Inspired by the “Book Cloud” that hangs over our front desk, pictured above, welcome to All the Covers of the Rainbow.
We all know the saying “don’t judge a book by its cover,” but that doesn’t mean we can’t appreciate them. A beautiful cover can grab a reader and draw them into the book before they even look at the first page. In this blog series All the Covers of the Rainbow, we’ll highlight a collection of books that share the same cover color.
To end our adventure through the color spectrum, we’ll be taking a stop at the place where the colors meet: the RAINBOW! One of the most beautiful sites in all of nature, the rainbow is actually an optical illusion caused by the reflection, refraction, and dispersion of light in water droplets in the sky. While we normally perceive rainbows as massive arcs in the sky, they are most often actually full circles which can often be seen from airplanes. Rainbows begin with red on the outside rim and violet on the inside, except in the case of double rainbows, where the color order is reversed. In 1672, Isaac Newton first divided the rainbow into five main color groups: red, yellow, green, blue, and violet; later adding orange and indigo to create the color spectrum we know today. Newton thought to define the rainbow as seven colors to be in line with the thinking of ancient Greek philosophers who believed there was a connection between the colors of the rainbow, the number of notes in a musical scale, the days of the week, and the number of known objects in the solar system.
The rainbow has been a significant symbol in mythology, religion, and art for centuries. The earliest written mention of the rainbow is in the Bible in chapter 9 of the Book of Genesis, as part of the story of Noah’s Ark. In Norse mythology, a rainbow bridge called the Bifröst connected Midgard, the world of man, to Asgard, the world of the gods. Most famously, the rainbow has a strong connection to Irish folklore. The legend goes that if you can capture a leprechaun, you can force him to tell you where he’s hidden his “pot o’ gold,” often at the end of the rainbow.
Rainbow flags have been used for centuries by people all over the world. It was a symbol of the Cooperative movement in the German Peasants’ War during the 16th century, by the Jewish Autonomous Oblast, and by LGBTQ+ groups since the early 1970s. Rainbows are often used in paintings, especially religious works and landscapes. During periods of the COVID-19 pandemic, rainbows were unofficially adopted as a symbol of hope. Households across the world displayed images of rainbows in their windows, often with positive messages.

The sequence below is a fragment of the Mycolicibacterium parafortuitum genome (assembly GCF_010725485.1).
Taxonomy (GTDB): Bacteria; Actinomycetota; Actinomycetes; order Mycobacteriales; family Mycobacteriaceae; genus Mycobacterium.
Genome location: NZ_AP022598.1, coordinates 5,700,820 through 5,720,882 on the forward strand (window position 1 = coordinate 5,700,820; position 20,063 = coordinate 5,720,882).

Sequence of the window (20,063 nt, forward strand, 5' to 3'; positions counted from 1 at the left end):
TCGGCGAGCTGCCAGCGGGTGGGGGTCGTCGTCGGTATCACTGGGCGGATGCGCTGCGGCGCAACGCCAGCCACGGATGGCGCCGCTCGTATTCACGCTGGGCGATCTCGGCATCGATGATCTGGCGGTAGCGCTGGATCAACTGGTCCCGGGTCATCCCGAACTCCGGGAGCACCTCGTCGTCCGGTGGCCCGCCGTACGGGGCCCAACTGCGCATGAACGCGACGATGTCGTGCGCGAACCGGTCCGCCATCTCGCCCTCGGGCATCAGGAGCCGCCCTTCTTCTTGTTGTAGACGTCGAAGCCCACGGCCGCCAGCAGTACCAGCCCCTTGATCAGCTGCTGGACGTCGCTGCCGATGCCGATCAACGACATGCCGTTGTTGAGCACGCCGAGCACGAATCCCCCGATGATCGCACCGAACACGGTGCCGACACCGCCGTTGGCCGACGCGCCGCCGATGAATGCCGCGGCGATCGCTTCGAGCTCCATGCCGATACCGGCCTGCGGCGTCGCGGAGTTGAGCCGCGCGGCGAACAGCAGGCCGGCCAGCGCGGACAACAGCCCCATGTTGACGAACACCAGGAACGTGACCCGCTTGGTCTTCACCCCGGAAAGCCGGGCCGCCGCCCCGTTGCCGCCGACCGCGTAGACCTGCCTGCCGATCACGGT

Each book cover below is also a link to purchase the book on Bookshop.org, which supports local, independent bookstores. We also strongly encourage you to support your local bookstores by ordering online. They need our help more than ever, and we need them to stick around.
Written by Matthew Masino
“Dare to love yourself—Aberjhani, Journey Through the Power of the Rainbow: Quotations from a Life Made Out of Poetry
as if you were a rainbow
with gold on both ends”
“Someday we’ll find it―Kermit the Frog, “The Rainbow Connection,” Lyrics by Paul Williams and Kenneth Ascher
The Rainbow Connection
The lovers, the dreams, and me.”
“You’re a rainbow in a sometimes dark world. Keep shining, my Alice-girl. Keep shining.”―Tamara Bundy, Walking with Miss Millie
“Skittles: Taste the rainbow.”―D’arcy Masius Benton & Bowles (Advertising Agency)
Matthew Masino is a content creator, writer, and theatre director based in Chicago, Illinois. He graduated with a B.F.A. in Theatre Directing from Columbia College Chicago in 2019. Matthew began writing for the AWM blog in April 2020, just after the museum’s closure and has since written more than two dozen articles for the blog. He is also responsible for creating the AWM Destinations blog series. As a theatre artist, Matthew has worked with the International Voices Project, the Chicago Fringe Festival, and BYOT Productions. You can learn more by visiting his website www.matthewmasino.com.